Secret Journeys in Singapore: Stroll through retro Katong

Stroll through Katong with Serene Goh for a glimpse of the district’s sultry past.

The third-generation Katongite highlights places in the enclave that are often a tribute to the Peranakan and Eurasian cultures that once flourished here.

1. Joo Chiat Complex, 1 Joo Chiat Road

Nonyas still recommend this shopping centre, established in the early 1980s, for curtains, carpets and kebayas.

Before World War II, the site was a pungent wet market called the Joo Chiat-Changi Market, where my grandmother, one of many housewives in the then-newly established Peranakan enclave, would shop for groceries.

From the 1950s to the 1970s, it was touted as the second largest Malay market here after Pasar Besi in Beach Road, famed for its food and spices.

(ST PHOTOS: JOHARI RAHMAT AND CHEW BOON CHIN)

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2. 26, Still Road South

This mansion was once Karikal Mahal, a beach-facing bungalow built in 1917 by wealthy Indian cattle merchant Moona Kader Sultan. Once a Victorian-styled complex, it had contained four houses with large gardens, housing his extensive family.

In 1947, it was sold to Lee Rubber Company and turned into the 20-room Grand Hotel, which soon became a popular site for weekend tea parties. In 1973, the state acquired part of the land for the construction of Still Road, splitting the property in two.

But by 2003, it was accorded conservation status. Still, it was derelict for years until it underwent restoration about a year ago. The property still belongs to Lee Rubber Company, and works look to be completed soon, with a bright blue-and-white coat of paint and Peranakan tiles on its porch pillars worthy of its grand dame status.

(ST PHOTO: NURIA LING)

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3. Kway Guan Huat Joo Chiat Popiah & Kueh Pie Tie, 95 Joo Chiat Road (www.joochiatpopiah.com)

This purveyor of popiah skins has a history that dates back to 1938, and still makes its skins by hand.

Katong children would stand hypnotised, watching lumps of flour being swirled and smacked onto flat iron skillets to create paper-thin pancakes. Today, at any given time, you can still be mesmerised by the same folksy magic.

(ST PHOTO: NURIA LING)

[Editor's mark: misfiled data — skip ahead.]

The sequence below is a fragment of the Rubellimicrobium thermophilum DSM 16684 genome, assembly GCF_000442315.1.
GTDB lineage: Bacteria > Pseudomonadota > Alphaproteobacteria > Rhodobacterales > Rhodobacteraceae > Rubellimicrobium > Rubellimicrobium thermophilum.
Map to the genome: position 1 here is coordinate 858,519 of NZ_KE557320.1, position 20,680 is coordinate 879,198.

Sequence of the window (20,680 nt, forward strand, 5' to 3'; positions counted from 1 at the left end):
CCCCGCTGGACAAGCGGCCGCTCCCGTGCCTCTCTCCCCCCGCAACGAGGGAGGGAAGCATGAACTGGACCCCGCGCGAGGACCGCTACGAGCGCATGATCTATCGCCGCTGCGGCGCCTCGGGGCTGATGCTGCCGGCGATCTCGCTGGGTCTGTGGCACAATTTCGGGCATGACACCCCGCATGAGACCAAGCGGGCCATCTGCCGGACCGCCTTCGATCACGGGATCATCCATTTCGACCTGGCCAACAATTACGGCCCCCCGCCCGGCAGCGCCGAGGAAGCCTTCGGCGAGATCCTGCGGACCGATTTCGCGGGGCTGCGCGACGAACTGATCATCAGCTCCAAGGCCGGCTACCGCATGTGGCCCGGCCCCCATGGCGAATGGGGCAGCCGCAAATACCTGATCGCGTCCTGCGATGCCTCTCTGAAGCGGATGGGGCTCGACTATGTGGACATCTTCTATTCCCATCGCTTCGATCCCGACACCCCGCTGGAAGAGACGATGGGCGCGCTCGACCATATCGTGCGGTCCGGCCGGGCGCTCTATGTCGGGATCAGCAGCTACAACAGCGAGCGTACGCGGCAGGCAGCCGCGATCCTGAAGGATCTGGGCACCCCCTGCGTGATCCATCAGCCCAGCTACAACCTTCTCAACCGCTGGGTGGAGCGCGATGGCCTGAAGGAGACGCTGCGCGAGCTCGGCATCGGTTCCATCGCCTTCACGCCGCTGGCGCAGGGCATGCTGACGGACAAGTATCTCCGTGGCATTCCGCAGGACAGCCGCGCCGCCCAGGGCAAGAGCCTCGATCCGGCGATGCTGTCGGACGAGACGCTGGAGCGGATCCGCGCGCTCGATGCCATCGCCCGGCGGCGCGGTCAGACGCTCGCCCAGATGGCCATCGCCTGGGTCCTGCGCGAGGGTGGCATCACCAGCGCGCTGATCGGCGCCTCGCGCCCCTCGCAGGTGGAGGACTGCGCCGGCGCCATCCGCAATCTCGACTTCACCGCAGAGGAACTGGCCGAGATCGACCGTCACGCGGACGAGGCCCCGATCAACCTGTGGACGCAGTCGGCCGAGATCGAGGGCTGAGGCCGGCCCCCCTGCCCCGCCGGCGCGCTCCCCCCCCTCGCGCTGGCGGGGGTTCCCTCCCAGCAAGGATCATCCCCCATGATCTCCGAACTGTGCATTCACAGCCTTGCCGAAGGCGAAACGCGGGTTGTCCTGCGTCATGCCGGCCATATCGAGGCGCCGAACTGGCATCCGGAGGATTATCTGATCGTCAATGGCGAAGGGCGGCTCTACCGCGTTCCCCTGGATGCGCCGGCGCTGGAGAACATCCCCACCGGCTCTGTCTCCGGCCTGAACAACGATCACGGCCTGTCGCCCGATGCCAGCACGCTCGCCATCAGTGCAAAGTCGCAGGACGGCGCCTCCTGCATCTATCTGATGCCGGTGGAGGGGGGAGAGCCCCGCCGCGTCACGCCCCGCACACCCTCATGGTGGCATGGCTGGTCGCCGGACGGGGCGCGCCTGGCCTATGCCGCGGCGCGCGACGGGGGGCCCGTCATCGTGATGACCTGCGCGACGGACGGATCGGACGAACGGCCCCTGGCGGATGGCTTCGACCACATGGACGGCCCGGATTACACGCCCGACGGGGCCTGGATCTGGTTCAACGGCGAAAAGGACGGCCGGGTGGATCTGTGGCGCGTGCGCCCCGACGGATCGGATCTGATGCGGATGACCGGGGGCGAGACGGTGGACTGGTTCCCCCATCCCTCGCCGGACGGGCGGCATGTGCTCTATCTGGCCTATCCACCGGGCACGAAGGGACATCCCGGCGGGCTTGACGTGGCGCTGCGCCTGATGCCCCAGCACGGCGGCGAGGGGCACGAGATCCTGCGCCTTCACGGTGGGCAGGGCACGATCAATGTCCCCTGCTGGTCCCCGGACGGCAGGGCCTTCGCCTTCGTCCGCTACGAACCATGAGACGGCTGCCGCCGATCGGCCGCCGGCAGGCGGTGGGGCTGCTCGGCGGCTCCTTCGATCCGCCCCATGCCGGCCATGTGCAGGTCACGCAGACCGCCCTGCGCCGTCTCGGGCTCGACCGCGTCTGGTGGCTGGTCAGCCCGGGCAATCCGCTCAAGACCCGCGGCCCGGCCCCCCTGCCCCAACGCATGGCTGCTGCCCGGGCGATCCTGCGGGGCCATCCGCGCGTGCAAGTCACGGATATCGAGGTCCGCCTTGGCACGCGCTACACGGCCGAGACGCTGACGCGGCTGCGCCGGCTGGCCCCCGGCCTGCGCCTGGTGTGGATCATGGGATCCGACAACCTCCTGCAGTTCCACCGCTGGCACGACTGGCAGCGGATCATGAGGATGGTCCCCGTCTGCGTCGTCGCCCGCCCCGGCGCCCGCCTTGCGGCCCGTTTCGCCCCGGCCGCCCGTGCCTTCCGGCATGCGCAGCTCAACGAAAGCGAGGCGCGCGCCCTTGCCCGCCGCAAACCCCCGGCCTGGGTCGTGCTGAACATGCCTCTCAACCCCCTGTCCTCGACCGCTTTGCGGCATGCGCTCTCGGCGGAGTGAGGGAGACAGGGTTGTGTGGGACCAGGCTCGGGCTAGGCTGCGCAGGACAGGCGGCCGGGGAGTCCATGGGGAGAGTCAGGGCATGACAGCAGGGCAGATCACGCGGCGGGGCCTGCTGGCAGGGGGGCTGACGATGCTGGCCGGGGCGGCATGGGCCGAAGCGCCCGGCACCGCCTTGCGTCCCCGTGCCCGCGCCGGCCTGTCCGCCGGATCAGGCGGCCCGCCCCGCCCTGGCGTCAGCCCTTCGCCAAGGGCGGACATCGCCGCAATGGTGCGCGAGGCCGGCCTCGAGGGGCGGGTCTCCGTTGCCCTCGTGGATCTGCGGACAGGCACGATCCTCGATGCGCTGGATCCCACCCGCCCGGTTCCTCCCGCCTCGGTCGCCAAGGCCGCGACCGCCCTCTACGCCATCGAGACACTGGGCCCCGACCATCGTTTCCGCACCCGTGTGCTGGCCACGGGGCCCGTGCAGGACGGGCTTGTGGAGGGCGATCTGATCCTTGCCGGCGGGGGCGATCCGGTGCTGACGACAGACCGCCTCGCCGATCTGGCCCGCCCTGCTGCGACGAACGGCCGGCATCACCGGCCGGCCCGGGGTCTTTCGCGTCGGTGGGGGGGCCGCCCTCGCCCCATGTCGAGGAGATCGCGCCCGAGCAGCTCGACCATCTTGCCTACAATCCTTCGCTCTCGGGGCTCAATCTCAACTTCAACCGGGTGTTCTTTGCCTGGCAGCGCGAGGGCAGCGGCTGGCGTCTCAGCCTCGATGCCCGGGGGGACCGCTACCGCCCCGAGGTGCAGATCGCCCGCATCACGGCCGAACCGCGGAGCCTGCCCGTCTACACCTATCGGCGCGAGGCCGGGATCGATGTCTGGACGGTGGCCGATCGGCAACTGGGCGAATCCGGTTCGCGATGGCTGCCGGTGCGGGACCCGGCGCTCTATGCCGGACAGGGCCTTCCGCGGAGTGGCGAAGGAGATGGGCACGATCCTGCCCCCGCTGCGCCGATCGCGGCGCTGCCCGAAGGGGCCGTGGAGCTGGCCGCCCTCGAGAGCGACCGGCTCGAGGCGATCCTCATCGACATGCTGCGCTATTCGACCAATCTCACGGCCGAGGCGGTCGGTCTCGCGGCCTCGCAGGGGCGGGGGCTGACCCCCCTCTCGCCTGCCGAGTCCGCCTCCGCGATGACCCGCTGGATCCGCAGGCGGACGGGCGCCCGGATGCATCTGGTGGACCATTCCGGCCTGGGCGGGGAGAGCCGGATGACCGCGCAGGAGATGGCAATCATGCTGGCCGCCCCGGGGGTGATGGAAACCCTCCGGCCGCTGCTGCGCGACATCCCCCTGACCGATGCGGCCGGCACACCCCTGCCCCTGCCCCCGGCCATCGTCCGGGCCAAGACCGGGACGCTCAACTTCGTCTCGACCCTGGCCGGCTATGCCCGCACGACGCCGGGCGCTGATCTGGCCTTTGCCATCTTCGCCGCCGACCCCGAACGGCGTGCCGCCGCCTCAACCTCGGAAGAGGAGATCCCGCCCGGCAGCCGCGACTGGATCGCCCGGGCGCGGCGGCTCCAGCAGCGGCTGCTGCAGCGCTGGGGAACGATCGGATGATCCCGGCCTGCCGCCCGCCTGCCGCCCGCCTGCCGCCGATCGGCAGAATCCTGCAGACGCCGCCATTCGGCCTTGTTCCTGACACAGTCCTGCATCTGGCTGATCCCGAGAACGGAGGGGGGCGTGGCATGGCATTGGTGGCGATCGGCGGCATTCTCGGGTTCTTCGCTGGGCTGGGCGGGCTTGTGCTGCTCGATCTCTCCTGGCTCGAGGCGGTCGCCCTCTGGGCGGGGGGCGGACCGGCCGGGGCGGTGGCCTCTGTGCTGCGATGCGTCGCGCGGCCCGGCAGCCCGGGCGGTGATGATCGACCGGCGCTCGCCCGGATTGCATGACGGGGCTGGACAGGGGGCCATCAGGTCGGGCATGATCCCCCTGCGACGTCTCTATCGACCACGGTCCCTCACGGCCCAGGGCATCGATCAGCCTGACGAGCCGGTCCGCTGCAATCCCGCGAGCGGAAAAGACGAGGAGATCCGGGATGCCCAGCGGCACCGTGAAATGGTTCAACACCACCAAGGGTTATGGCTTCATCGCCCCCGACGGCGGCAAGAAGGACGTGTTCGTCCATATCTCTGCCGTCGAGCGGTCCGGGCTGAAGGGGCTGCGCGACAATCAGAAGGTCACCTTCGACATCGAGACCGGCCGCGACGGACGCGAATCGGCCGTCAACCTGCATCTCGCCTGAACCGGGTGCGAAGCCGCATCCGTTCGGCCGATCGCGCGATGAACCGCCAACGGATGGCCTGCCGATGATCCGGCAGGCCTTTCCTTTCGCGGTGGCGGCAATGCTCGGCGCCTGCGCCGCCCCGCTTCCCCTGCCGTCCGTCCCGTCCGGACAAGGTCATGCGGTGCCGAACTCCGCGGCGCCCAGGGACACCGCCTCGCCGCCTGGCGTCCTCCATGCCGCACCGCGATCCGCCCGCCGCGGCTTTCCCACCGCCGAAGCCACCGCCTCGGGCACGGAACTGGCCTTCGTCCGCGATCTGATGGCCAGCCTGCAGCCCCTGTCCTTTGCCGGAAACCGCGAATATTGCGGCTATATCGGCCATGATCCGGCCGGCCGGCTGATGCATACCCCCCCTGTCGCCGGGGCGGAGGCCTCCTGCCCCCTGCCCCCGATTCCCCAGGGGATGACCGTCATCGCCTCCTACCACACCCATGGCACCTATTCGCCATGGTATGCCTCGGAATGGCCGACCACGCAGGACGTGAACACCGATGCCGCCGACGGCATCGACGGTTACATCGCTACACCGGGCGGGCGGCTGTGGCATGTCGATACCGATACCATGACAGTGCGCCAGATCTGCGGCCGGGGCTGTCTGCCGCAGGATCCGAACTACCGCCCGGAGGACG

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4. The Sea View condominium, 29-41 Amber Road

The newest Sea View holds one trace of its heritage – a restored beach house that is the condo clubhouse.

The site was formerly Sea View Hotel, which had been the new Sea View Hotel after the original 1906 property, established by Manasseh Meyer, was relocated from Meyer Road.

(ST PHOTO: ALPHONSUS CHERN)

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The very first Sea View Hotel began life as a colonial bungalow which, true to its name, had a view of the Katong beach.

Today, that plot is Peach Garden condominium.

In 1969, the second Sea View opened at 26 Amber Close, where it operated until 2003. Eventually, reclamation works obscured its view, though its coffee lounge continued to be where Katong dwellers went for Western meals in air-conditioned comfort.

(PHOTO: ST LIBRARY)

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5. Eurasian Community House, 139 Ceylon Road

Eurasians keen to uncover their lineage can trace their roots with the help of the Eurasian Association, which was established in 1919.

(PHOTO: EURASIAN ASSOCIATION)

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Many of Singapore’s oldest family names, including Oliveiro (1844), Gomes (1949) and Dias (1921), settled in Katong in the 1920s and 30s after arriving from regional ports including Malacca, Macau and Penang.

(PHOTO: EURASIAN ASSOCIATION)

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See more places in the print version of The Straits Times National Day Special.